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Beyond the Annual Appeal: Supporting Not-for-Profit Charities

01/16/2017

Beyond the Annual Appeal: Supporting Not-for-Profit Charities

The average person uses straightforward cash, checks or credit cards to help support charities that are important to them. But there are other ways to give, says SF Gate in “5 Ways You Can Donate to Charity,” including several that benefit the donor as well as the organization.

  1. Cash. This is the usual way that most people donate to charities. You simply write a check to the charity, and it puts the money to work for its good cause. Prior to a cash donation, ask the charity to give you a copy of its 501(c)(3) determination letter, which shows that the charity is a tax-exempt organization in good standing with the IRS. This allows you to deduct your gift on your federal income tax return, usually up to 50% of your adjusted gross income for public charities and 30% to 50% for private foundations.
  2. Appreciated assets. Donating an appreciated piece of property or asset is similar to a cash gift. Many individuals will give appreciated stock to charities. The charity can then easily sell the stock and use the proceeds like a cash donation. However, in the event you’re considering donating a work of art or some other asset that might be tough to sell, speak with the charity first. If it can’t sell the item and use the cash, it might not be inclined to accept the gift. You can deduct your donations of appreciated assets or gifts of capital gains up to 30% of your AGI.
  3. Donor-advised funds. To lessen record-keeping headaches, some individuals use donor-advised funds. A DAF lets you make gifts to a public charity, receive an immediate tax benefit, and then make grants to that charity or others in the future. The administrator of the fund will ensure that the charities are tax-exempt and in good standing with the IRS. They will send checks on your behalf and will retain records of the grants you’ve made. With a DAF, you can donate a lump sum or make contributions throughout the year. The DAF itself qualifies as a tax-exempt organization. After you’ve funded the account, you can do any of the following:
    • Grant your entire contribution to a selected charity or charities;
    • Invest the contribution and let it to grow for future grants to charities; or
    • Do a combination of the two, granting part to charity now and letting the remainder grow.

A gift to a DAF is irrevocable, so you can’t take the money out of the fund and use it for something else. If you prefer, a DAF lets you make your gift anonymously.

  1. Charitable gift annuities. These are more complex and require more planning, but can be a terrific way to grow your donation to a charity. With a CGA, the charity is the management company; any profits that the investment earns will go to the charity. Donors receive an income tax deduction on the gift, plus some of the donation back through annuity payments. However, it is important to note that creating a CGA will tie up a large portion of your money. It can also be expensive to terminate the annuity before the end of its term.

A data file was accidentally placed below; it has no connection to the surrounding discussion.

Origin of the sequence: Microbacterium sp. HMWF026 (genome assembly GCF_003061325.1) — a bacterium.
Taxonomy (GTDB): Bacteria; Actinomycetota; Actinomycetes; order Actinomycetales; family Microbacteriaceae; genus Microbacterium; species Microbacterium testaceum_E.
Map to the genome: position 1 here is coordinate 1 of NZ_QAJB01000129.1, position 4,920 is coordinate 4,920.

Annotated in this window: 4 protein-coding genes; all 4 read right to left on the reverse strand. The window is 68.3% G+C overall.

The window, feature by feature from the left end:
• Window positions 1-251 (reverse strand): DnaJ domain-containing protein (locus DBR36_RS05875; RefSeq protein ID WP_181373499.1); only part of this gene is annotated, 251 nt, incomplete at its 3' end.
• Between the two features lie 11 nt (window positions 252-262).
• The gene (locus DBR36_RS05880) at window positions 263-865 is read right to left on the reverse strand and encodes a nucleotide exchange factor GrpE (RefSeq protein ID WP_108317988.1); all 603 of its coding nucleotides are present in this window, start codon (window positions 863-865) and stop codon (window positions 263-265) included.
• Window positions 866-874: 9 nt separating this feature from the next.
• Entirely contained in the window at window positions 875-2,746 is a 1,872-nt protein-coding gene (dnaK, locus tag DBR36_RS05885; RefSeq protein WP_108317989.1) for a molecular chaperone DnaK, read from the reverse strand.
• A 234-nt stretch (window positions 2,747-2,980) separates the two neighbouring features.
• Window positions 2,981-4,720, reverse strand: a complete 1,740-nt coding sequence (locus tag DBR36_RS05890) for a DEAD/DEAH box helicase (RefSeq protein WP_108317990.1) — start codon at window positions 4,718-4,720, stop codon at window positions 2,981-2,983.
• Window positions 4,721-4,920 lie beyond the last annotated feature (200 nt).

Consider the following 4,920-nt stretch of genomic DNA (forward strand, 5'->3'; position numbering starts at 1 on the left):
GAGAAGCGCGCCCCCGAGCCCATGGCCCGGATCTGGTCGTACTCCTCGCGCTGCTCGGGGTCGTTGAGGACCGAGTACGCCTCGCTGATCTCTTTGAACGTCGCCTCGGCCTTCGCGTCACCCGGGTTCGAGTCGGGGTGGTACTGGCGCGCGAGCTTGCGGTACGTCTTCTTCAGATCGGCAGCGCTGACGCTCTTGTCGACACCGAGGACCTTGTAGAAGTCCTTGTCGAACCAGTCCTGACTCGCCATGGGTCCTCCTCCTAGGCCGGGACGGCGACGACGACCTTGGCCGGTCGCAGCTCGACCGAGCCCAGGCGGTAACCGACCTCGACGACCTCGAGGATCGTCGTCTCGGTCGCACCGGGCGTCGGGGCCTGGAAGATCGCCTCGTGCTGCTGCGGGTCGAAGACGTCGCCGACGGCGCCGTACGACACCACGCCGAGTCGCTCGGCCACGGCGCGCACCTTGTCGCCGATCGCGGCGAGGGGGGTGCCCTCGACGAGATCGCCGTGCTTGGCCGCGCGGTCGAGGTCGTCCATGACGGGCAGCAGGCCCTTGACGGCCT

2. Charitable remainder trust. A CRT lets a donor give assets through an initial donation to the trust. The trust then makes annual distributions to a beneficiary, typically the donor or grantor. When the term ends, the remainder in the trust goes to the selected charity. CRTs can give you more security than charitable gift annuities, since they make the donation only at the end of the term. CRTs also have some tax benefits due to the income tax deduction and because the trust itself won’t be taxed for income. However, it is important to remember that the beneficiary who gets the annual distributions will pay tax on that income. CRTs are also used in more complex estate plans as a way to avoid estate taxes. This trust offers a full estate tax deduction, if it’s created at the grantor’s death.

Whether your gift is under $1,000 or more than $5 million, an experienced estate planning attorney will be able to provide guidance about the best method of making a donation that will make sense for you from a tax and estate planning perspective.

Are you charitable and live in Miami-Dade, Broward, or Palm Beach counties in Florida? Laws are constantly changing-- has your estate plan been reviewed in the last 2-3 years? Call me (954-888-1747) right away for peace of mind. I can help!

  • My practice is exclusively estate planning and probate,
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  • I am here for YOU today and there for your FAMILY tomorrow.

Reference: SF Gate (December 8, 2016) “5 Ways You Can Donate to Charity”

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